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The Dark Side of the Polls

Polling is a time-honored cornerstone of our political system, and candidates and officeholders alike value these tools to help discern public opinion and shape strategy. However, opinion polls can tell an inaccurate story if they are not conducted properly.

A poll asks a sample of people for their thoughts and feelings on a particular issue, such as who they plan on voting for in an upcoming election. When executed properly, the goal is to create an accurate prediction that analyzes a random selection of participants with strict rules about sample size, margins of error, and so on. Such polls are crucial because politicians rely heavily on these studies to make strategic campaign decisions.

For evidence of the need for strict protocol in polling, look no further than The Literary Digest’s infamous prediction regarding the 1936 Presidential Election. The magazine ran one of the most significant opinion polls of all time, sampling 2.4 million people on who they planned on voting for in the 1936 Presidential contest. The survey predicted that 57% would vote for Republican nominee Alfred Landon. The poll had one of the smallest margins of error, but it was still wrong because President Franklin D. Roosevelt won reelection with 60% of the vote. Fortunately, pollsters have learned from previous mistakes such as these, and the mistakes can teach valuable lessons.


Many polls that make inaccurate predictions are often branded as having skewed demographics in their samples—whether that means too many young people or not enough low-income voters were polled, for example—but these complainants are usually not the problem. While some polls may actually have a weak polling sample, most studies up-weigh or down-weigh electoral targets to the point that it distorts their findings. But what does that mean?

Let’s presume that a pollster takes a sample of 100 voters, where 15 participants are white females. However, if census data shows that 30% of voters are white females, then a pollster might consider doubling the weight of the 15 participants in their final calculations. This allows the poll sample to better represent the actual electorate.

If pollsters want to weight their results to match the entire voting population, then ideally, they would alter the results to match the latest census data. They do this by distributing results geographically, keeping more responses from populous states and cities, and then pollsters would adjust results to match the demographic distributions of age, race, and sex. However, there will always be a some difference in the comparison of polls and the census. When the gap grows, that is when you can start to make definitive claims that the survey is off.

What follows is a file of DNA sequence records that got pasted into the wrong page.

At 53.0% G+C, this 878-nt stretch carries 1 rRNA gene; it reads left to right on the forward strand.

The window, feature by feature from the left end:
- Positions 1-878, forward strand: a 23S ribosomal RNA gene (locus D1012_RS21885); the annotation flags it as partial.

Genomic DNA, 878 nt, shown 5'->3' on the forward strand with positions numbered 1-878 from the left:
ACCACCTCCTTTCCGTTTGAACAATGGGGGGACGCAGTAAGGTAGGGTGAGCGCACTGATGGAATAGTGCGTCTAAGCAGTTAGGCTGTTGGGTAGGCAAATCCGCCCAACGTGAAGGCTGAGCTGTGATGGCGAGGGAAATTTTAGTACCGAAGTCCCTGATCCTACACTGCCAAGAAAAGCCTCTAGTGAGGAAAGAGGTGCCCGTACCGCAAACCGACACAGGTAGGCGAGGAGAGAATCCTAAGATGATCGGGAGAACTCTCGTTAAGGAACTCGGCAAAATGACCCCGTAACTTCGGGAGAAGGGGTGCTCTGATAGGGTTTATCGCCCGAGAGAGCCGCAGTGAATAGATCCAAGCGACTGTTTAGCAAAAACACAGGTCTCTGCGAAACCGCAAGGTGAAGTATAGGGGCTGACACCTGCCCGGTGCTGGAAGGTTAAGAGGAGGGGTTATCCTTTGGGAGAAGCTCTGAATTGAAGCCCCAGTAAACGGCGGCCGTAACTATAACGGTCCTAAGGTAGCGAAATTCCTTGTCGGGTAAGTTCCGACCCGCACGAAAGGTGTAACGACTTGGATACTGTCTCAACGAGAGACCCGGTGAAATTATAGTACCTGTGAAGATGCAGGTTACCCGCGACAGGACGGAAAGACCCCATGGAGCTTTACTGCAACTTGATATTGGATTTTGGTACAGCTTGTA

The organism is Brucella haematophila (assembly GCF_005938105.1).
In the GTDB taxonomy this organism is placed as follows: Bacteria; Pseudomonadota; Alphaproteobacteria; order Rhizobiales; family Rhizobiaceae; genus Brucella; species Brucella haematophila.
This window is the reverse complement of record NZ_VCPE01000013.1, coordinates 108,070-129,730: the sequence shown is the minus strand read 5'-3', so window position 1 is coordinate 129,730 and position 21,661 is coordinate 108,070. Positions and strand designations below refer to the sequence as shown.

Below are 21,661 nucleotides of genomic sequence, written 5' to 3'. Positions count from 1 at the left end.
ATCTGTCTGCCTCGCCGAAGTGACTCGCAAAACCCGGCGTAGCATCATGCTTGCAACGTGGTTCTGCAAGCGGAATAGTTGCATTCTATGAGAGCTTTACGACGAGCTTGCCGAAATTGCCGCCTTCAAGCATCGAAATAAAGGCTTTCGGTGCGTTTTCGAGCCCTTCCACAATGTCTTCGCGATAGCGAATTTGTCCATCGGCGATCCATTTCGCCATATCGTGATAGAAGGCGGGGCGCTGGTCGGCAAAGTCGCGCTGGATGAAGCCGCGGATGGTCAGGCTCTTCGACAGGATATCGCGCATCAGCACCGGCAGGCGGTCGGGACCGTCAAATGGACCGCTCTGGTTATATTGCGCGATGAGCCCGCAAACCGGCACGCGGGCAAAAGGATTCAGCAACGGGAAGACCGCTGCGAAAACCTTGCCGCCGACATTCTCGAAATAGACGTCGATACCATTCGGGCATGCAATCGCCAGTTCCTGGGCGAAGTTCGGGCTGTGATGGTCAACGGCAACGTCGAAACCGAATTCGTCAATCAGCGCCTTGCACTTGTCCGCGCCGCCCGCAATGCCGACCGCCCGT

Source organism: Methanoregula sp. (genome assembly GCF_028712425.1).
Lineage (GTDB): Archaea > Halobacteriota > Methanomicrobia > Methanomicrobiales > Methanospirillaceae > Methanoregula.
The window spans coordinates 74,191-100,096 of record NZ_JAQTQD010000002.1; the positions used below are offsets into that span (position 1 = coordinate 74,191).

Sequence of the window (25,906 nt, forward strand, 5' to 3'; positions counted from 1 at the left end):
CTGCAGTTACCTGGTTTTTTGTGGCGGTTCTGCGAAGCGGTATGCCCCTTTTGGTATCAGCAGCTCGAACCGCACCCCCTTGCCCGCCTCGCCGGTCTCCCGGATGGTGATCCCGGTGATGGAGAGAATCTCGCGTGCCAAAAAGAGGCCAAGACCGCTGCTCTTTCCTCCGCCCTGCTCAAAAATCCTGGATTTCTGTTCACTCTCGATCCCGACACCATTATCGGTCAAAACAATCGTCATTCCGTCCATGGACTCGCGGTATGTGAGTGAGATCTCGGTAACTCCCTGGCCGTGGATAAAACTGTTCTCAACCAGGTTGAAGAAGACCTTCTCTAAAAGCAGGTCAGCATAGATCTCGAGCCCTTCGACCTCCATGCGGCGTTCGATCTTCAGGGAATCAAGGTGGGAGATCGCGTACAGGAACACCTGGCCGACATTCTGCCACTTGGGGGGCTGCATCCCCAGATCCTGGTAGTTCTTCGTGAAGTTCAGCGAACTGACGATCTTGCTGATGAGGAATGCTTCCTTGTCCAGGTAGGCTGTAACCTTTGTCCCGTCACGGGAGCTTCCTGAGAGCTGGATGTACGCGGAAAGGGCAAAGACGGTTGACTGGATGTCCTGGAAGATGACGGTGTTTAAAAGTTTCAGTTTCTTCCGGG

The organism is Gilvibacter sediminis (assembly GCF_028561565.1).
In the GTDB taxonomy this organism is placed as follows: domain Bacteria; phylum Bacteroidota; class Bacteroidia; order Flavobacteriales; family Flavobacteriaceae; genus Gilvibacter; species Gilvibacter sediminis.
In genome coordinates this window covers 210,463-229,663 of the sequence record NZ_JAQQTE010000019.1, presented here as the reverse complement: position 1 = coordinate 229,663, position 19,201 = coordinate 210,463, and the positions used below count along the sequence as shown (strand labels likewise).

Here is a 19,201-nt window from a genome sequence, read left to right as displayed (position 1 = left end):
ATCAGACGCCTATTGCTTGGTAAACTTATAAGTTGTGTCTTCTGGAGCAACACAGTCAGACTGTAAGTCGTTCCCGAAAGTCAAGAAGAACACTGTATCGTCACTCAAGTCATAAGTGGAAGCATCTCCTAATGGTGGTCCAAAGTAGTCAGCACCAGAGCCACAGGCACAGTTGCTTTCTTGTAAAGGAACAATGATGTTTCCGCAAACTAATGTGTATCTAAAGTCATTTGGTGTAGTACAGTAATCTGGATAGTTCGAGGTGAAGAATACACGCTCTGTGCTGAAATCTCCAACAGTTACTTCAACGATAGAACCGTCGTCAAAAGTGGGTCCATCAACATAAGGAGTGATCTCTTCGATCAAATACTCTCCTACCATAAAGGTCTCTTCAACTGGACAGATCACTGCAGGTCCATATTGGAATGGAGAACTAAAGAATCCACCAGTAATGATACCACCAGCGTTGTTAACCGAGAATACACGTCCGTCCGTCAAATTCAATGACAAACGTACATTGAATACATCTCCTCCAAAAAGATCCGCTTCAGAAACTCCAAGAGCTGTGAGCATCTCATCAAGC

The most prominent concern with weighing votes is mistaking weighting for the number of Republicans, Democrats, and others.  Party identification is correlated with voting, but pollsters can miss the meaningful numbers of party members for the whole population. Without that, the weighting sample results is a guessing game rather than good theory. Some pollsters use the numbers from an exit poll from a previous election, but the numbers of people who consider themselves members of a party changes constantly.

Another problem with weighing results is placing too much or too little weight on a single characteristic. Different elections have different characteristic correlations, and there is not complete agreement on what factors should be weighted more than others.

While polls are a strong tool, like anything else, mistakes do happen. Previous polling mishaps do not mean we should abandon polling altogether. Every poll has error, either from statistical noise or factors that are more difficult to quantify such as nonresponse bias. The goal is to reduce that error to create accurate predictions. As technology advances and our knowledge of probability theory matured, the ability to foretell the outcome of an election seems destined to become ever more reliable.

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